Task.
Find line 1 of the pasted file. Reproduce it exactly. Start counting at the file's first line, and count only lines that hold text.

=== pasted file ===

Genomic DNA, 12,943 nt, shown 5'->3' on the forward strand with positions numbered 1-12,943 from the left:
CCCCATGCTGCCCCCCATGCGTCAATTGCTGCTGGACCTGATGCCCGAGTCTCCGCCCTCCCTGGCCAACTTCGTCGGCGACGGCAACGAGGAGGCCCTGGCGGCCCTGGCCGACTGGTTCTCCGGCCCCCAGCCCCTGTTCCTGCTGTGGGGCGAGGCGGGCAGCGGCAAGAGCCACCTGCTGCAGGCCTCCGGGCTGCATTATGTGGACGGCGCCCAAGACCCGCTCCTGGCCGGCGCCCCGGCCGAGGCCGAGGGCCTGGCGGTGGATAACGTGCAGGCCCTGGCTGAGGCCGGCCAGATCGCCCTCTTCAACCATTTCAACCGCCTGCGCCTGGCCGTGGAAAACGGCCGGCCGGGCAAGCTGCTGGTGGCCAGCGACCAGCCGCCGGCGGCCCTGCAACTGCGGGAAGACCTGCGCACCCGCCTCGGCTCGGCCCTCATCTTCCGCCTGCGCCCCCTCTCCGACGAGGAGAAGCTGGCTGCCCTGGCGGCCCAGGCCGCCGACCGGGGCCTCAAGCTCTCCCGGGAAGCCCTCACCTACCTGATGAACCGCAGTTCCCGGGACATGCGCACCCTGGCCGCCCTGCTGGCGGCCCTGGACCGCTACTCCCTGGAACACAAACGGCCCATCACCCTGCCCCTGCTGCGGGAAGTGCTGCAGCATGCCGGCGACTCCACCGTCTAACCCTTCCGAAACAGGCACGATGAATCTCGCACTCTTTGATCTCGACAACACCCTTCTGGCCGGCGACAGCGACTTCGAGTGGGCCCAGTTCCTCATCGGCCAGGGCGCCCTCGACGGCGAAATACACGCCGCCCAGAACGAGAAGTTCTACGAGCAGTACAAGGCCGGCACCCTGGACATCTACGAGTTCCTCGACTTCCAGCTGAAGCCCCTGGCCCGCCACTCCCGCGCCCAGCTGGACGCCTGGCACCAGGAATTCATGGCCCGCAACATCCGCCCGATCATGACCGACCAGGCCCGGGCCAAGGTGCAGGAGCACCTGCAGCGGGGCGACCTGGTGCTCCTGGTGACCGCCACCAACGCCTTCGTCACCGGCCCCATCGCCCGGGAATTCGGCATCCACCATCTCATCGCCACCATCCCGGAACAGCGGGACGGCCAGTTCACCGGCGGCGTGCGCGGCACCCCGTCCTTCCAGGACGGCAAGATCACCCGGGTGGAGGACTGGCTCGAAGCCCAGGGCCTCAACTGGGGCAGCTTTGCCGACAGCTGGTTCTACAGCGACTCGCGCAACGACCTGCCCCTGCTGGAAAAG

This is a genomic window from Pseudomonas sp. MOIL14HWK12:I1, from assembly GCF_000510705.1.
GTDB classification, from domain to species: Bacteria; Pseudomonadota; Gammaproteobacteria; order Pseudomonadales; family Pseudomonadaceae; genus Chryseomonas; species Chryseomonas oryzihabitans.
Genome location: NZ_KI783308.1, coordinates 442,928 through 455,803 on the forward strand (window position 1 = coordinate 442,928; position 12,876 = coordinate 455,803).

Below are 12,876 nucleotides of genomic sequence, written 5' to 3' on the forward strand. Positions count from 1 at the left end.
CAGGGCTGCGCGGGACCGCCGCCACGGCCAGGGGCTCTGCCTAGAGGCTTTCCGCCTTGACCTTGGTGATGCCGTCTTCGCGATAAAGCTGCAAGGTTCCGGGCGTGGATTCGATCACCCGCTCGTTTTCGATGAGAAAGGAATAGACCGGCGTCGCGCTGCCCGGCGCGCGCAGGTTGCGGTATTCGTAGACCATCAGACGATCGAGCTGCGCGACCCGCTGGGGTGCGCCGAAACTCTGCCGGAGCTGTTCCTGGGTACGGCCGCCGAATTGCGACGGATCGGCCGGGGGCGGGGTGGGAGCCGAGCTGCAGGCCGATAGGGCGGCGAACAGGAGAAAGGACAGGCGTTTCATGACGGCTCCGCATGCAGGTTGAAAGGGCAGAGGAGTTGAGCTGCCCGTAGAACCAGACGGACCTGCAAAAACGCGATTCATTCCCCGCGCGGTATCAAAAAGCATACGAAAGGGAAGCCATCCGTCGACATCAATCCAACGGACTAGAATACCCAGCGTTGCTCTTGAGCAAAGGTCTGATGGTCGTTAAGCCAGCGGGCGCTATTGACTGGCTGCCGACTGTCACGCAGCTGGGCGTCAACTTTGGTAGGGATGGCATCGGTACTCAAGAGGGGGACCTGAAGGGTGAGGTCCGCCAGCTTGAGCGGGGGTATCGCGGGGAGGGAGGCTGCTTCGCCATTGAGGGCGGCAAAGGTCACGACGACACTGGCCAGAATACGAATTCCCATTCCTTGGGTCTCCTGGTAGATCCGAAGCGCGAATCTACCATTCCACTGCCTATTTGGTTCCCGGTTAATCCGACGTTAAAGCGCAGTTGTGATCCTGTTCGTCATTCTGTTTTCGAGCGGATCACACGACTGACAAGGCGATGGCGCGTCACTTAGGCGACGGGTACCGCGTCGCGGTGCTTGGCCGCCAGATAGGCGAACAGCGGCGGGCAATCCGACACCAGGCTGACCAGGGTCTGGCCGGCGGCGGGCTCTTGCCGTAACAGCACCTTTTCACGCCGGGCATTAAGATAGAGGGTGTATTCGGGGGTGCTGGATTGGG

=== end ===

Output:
Genomic DNA, 12,943 nt, shown 5'->3' on the forward strand with positions numbered 1-12,943 from the left: